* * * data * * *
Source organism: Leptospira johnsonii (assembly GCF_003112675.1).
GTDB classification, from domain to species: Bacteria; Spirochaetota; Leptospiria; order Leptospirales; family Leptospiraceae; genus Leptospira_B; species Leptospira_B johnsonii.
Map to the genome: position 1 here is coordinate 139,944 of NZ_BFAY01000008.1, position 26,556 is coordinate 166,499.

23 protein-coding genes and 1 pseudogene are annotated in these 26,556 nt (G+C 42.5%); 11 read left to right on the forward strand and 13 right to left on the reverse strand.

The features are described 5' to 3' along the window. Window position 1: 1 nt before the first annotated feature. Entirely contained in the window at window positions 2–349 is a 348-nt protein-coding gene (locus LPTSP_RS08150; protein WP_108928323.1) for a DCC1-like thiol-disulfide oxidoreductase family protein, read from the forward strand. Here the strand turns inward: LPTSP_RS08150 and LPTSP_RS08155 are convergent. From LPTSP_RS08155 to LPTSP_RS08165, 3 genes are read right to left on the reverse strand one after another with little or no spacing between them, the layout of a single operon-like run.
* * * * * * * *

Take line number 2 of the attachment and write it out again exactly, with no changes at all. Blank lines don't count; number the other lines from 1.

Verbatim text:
GTDB classification, from domain to species: Bacteria; Spirochaetota; Leptospiria; order Leptospirales; family Leptospiraceae; genus Leptospira_B; species Leptospira_B johnsonii.